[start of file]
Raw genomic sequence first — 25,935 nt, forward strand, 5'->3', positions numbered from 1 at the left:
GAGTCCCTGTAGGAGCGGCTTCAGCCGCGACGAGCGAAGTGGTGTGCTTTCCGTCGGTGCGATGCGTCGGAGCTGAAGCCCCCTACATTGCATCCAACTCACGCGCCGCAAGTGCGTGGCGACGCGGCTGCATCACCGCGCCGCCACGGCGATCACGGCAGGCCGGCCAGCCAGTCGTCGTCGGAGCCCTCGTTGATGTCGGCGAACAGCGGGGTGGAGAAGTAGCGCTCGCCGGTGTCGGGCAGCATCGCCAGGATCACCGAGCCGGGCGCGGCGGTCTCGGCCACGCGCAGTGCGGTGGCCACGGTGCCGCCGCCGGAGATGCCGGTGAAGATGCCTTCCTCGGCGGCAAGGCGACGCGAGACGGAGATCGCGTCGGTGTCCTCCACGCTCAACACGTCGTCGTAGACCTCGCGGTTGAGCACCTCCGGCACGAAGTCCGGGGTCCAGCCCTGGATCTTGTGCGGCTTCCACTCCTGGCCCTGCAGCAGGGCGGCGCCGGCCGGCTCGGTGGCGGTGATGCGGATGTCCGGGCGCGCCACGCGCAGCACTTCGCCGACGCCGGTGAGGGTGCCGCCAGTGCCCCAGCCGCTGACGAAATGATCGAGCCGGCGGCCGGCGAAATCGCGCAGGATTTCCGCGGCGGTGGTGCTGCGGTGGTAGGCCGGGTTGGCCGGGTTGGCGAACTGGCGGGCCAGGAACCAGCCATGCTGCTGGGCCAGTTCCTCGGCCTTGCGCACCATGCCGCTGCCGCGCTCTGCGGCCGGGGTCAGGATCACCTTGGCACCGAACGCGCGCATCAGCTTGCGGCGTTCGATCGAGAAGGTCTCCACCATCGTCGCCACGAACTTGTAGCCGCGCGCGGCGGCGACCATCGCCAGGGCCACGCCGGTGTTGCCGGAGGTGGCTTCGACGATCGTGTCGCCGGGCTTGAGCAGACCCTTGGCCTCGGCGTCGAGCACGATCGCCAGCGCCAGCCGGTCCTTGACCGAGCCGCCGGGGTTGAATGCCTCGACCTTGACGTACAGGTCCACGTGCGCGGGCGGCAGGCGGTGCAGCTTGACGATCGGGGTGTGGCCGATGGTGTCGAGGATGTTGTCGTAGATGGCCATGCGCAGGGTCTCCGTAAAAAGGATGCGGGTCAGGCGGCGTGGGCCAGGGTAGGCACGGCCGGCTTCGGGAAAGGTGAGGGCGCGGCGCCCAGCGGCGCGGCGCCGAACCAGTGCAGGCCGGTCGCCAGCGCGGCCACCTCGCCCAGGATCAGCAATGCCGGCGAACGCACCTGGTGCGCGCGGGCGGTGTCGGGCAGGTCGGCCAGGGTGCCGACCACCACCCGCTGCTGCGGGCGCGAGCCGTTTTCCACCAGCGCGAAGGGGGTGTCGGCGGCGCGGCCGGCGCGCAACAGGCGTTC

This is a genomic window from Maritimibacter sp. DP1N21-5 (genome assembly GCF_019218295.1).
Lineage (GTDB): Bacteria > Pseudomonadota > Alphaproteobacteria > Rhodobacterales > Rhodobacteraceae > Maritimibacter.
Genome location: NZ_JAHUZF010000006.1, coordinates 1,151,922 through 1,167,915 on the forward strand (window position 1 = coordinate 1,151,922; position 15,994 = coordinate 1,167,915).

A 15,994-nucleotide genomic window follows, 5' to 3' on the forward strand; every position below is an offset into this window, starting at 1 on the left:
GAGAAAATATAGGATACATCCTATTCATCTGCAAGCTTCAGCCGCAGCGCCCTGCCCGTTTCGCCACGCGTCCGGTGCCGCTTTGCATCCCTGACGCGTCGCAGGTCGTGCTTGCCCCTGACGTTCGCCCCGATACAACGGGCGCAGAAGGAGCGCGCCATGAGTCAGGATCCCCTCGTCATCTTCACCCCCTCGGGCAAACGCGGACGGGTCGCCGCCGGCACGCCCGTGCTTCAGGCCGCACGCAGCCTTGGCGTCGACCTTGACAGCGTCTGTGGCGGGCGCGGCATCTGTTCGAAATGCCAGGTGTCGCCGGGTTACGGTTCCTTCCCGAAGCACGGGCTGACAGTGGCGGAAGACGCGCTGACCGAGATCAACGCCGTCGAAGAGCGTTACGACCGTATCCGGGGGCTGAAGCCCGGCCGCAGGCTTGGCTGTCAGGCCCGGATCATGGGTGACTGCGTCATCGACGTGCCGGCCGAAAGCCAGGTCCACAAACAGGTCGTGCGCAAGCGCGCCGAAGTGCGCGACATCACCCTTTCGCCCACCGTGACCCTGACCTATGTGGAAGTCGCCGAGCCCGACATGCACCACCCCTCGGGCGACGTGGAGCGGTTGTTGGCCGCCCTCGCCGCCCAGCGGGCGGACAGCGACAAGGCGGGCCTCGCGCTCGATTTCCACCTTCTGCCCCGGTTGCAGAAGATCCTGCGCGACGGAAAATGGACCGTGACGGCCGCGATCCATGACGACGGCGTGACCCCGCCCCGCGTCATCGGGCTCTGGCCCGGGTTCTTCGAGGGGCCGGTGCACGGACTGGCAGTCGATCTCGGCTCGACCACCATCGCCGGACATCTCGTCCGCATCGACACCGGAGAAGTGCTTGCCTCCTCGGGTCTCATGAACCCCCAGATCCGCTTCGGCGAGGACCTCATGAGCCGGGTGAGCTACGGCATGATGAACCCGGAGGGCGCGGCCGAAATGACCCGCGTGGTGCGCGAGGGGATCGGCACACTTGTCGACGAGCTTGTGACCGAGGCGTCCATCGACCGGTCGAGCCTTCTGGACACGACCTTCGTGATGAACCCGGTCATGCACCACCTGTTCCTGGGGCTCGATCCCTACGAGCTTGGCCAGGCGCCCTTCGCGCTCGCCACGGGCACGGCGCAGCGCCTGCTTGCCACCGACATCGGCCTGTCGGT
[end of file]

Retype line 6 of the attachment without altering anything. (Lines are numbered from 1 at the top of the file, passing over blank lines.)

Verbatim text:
A 15,994-nucleotide genomic window follows, 5' to 3' on the forward strand; every position below is an offset into this window, starting at 1 on the left: